Great Outdoors: Travelling to the Fontainebleau Forest

Great Outdoors: Travelling to the Fontainebleau Forest Hero visual

Searching for spectacular day trip ideas from the sophisticated French capital? If you’re keen to drive out of Paris and be surrounded by some gloriously untouched landscapes in under an hour, consider a road trip to the enchanting Fontainebleau Forest. 


What’s so special about the Fontainebleau Forest?

Situated 40 miles (70km) away from the heart of Paris, the protected Fontainebleau Forest is the city’s largest green lung and a gorgeous spot for a walk. It’s the second largest forest in the whole of France and has formed part of the royal parkland surrounding the grand Fontainebleau Chateau since the 10th century.   

The forest hasn’t always been called the Fontainebleau, though. The ancient woodland was named Bière for centuries before the new name was adopted in the 17th century. It’s also actually made up of two major forests – Fontainebleau and Trois Pignons – which are both fit to bursting with thousands of varieties of flora and fauna, huge deciduous trees and numerous spectacular sandstone rock formations. 


Things to see and do in the Fontainebleau Forest

If exploring the lush landscapes of the Fontainebleau Forest while the sun shines down on you sounds like the perfect day, why not fill your time by:


Hiking through woods and down dramatic gorges

With over 800 miles (1400km) of picturesque pathways and marked walking trails, the Fontainebleau Forest is a prime spot for those keen to stretch their legs. Breathe in some fresh air on a leisurely stroll, follow the blue Denecourt-Colinet trail signs from Fontainebleau for a slightly longer walk, or map out a much more strenuous route in advance if you’re an experienced trekker.

Key walking areas include the Gorges de Franchard and the Massif des Trois Pignons. If you’d rather keep your feet above the ground though, why not navigate the forest’s leafy pathways by bike or even on horseback instead? 


Touring the fairy tale Fontainebleau Chateau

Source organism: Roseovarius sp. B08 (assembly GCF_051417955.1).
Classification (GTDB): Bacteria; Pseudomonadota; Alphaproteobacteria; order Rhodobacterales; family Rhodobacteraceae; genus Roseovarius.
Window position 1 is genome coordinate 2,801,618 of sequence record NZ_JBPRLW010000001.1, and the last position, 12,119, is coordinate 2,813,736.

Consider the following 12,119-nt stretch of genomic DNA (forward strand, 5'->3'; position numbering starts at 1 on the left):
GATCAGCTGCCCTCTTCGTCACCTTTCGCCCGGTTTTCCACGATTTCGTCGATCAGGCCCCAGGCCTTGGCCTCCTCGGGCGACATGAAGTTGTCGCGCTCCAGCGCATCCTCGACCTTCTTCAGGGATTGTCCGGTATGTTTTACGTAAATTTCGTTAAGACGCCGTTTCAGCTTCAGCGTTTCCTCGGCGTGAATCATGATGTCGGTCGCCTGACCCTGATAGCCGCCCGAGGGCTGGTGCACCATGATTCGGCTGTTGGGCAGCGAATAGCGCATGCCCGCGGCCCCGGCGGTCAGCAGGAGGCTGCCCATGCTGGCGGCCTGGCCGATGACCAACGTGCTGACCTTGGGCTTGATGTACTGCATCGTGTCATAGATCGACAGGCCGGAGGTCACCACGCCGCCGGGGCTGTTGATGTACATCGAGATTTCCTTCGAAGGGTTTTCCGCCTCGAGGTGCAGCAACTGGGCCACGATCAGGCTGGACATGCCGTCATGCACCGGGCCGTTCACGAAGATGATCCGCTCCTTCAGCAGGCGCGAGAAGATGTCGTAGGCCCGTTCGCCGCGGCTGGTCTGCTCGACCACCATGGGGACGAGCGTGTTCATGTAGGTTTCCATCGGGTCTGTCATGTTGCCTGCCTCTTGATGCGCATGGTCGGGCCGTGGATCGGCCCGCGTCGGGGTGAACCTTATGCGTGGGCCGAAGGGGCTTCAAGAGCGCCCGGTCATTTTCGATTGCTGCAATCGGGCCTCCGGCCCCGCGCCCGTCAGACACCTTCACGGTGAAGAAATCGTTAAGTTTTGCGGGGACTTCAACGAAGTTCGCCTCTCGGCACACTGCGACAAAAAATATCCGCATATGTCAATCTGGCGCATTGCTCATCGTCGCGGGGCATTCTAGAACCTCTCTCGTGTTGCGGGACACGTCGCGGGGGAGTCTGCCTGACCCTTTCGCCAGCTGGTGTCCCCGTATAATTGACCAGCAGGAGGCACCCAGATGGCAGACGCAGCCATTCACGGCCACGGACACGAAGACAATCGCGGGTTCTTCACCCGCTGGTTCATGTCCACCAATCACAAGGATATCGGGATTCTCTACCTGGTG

France is positively bursting with beautiful chateaus, some of which date back hundreds of years and were previously occupied by royalty. While the huge Fontainebleau Chateau may not be as famous as Versailles 40 minutes to the north, it’s just as impressive (there’s a whopping 1500+ rooms!) and has an equally regal history. 

Built in the 12th century, the UNESCO World Heritage site served as one of the main residences of numerous French monarchs and presidents – including Catherine de Medici, Louis XVI and Napoleon Bonaparte – before it became a museum in 1927. 

You’ll find the chateau on the eastern fringes of the forest in the town of Fontainebleau. Must-sees within it include the grand Ballroom, the opulent Turkish boudoir of Marie-Antoinette and Emperor Napoleon’s apartments (including his stately throne room).

Great Outdoors: Travelling to the Fontainebleau Forest Hero visual

Going bouldering or rock climbing

Want to test out your strength? The Fontainebleau Forest is actually one of the top sites in the world for mountain climbing. Whether you’re a complete beginner or have clambered up cliffs, crags and peaks all over the globe, you’ll be able to have a go at dedicated centres around the forest. 

Bouldering has also been popular in the area since the 19th century when alpine explorers would practice their climbing skills on the sandstone cliffs before heading to the French Alps in the east. If you’re keen to try out either sport for yourself, le Bas-Cuvier and les Gorges d’Apremont are two of the best spots in the forest and situated just a few kilometres from Fontainebleau. 


Taking a traditional carriage ride through the forest

To explore the forest like they did way back when, this is your best option. Sit back in an old-fashioned horse drawn carriage and let the wind whip through your hair as you glide beneath the trees. 

Run by the Attelages de la Fôret, you can hire out a carriage with a driver for twenty minutes or enjoy a forty minute guided tour from Porte Doree (the main entrance to Fontainebleau Chateau) or Allée de Maintenon. Prices start at just €6 for adults and €4 for kids. 


Journeying through the trees by dog sled

To learn a new skill during your Fontainebleau Forest road trip, dog sledding is a surprisingly popular activity. As snow is a rarity except in winter, the dogs in Fontainebleau instead pull karts or scooters with wheels attached to them which are specifically designed to tackle the rough forested terrain. 

In addition to just enjoying a ride on a dog kart in the shadow of the trees, you can also have a lesson in how to control and lead the dogs yourself. Prefer to keep your feet firmly on the forest floor? Try going on a guided trek where a dog is attached to you to help pull you up steeper hills and paths. The activities are all run by Evasion Canine (experts in dog sledding), with prices beginning at €30.  


Getting to the Fontainebleau Forest 

Sold on the idea of a Fontainebleau Forest day trip? To get there by car from Paris, head south along the E5. Keep left and merge on to the A6. After about 20 miles (34km), you’ll take the N37/N7 exit towards Fontainebleau (approximately 15 minutes away). 

The best place to begin your explorations is in the town of Fontainebleau. From there, you can spend a couple of hours touring the chateau before you get back to nature in the forest itself.  


Searching for another day trip idea from romantic Paris? Satisfy your sweet tooth with a culinary road trip to sample some of the top French patisseries and cakes outside of the capital.

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